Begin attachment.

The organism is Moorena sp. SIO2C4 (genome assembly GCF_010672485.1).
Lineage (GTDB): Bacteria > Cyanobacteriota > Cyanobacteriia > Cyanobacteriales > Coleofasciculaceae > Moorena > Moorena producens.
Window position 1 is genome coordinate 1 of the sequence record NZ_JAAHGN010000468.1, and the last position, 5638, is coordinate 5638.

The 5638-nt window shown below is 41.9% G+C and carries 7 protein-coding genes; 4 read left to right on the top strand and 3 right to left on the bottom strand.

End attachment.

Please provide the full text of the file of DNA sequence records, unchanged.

The organism is Moorena sp. SIO2C4 (genome assembly GCF_010672485.1).
Lineage (GTDB): Bacteria > Cyanobacteriota > Cyanobacteriia > Cyanobacteriales > Coleofasciculaceae > Moorena > Moorena producens.
Window position 1 is genome coordinate 1 of the sequence record NZ_JAAHGN010000468.1, and the last position, 5638, is coordinate 5638.

The 5638-nt window shown below is 41.9% G+C and carries 7 protein-coding genes; 4 read left to right on the top strand and 3 right to left on the bottom strand.